Hektoen International

A Journal of Medical Humanities

Tag: soul

  • Can headless martyrs really walk? The belief in cephalophores in the Middle Ages

    Andrew Wodrich Washington, DC   Saint Denis of Paris holding his severed head. Mid-15th century depiction from an illuminated prayer book (Getty Museum, Los Angeles, Ms. 5, fol. 35v, 84.ML.723.35v). The halos surrounding his decapitated head as well as the stump of his neck suggest that the soul and saintliness of St. Denis remain in…

  • Questioning immunology and the soul

    Vani GhaiPune, India The long and tiring battle with COVID has stimulated modern medicine to investigate new approaches to understanding the science of immunity. It has long been apparent that immune systems exist almost ubiquitously across the living and that all diseases involve the immune system. But even though immunology plays a decisive role in…

  • “What’s a soul?”: Richard Selzer finds the spirit in the flesh

    Mahala Stripling Fort Worth, Texas, United States   Richard Selzer at the Elizabethan Club, 2004. Photo courtesy James L. Stripling. When he was a child, Dickie Selzer asked his father, “What’s a soul?” Julius replied, “No such thing.” When his inquisitive son pressed him further, he gave this answer: “Oh, a little bag of air,…

  • The pineal: seat of the soul

    JMS Pearce Hull, England, United Kingdom   Fig 1. Pineal gland The pineal for millennia had been a structure of mystery. In Ancient Egyptian culture, The Eye of Horus was a sign of prosperity and protection, often referred to as the third eye. In Ayurvedic physiology it corresponds to the sixth chakra—Ajna, located in the…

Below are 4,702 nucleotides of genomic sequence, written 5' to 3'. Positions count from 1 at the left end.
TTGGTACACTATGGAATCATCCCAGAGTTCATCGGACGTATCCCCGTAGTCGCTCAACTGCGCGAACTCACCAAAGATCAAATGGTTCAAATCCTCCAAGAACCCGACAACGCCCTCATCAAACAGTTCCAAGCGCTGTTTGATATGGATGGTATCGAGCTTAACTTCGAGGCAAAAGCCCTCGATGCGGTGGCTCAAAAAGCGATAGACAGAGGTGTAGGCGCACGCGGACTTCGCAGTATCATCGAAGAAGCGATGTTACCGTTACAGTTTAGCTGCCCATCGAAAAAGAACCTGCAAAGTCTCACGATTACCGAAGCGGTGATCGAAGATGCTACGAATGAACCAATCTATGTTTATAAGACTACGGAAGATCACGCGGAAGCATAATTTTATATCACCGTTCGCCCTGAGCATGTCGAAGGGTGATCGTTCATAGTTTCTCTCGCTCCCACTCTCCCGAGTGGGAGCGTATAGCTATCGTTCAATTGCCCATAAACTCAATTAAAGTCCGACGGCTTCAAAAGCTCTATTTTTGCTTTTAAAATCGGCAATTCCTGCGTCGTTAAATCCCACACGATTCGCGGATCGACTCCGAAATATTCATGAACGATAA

• Abhay Sadhak (fearless seeker): Baba Amte

    Utkarsh G. HingmireNagpur, India Murlidhar Devidas Amte, affectionately known as Baba Amte, was a lawyer who left his lucrative legal career to devote his life to the treatment of patients suffering from leprosy.1 If one was to describe his life in a few sentences it would be “I sought my soul, my soul I could…

  • Oliver Sacks and caring for the whole person

    Margaret Marcum Boca Raton, Florida   Body shapes, female. Martin Addison. Wellcome Collection. CC BY 4.0. The neurologist Oliver Sacks—“The Poet Laureate of Medicine” according to The New York Times—developed an effective clinical method of treating the patient as a complete person rather than as a defective body part. He wrote that clinicians “are concerned…

  • Pushing back into chaos

    Kyra McComasSalt Lake City, Utah, United States Pain is perhaps the most useful yet most feared human experience. It has been crucial to our evolutionary development, but the modern era has sought to expunge it. The New York Times has reported that scientists may be able to use the genes from a woman who feels…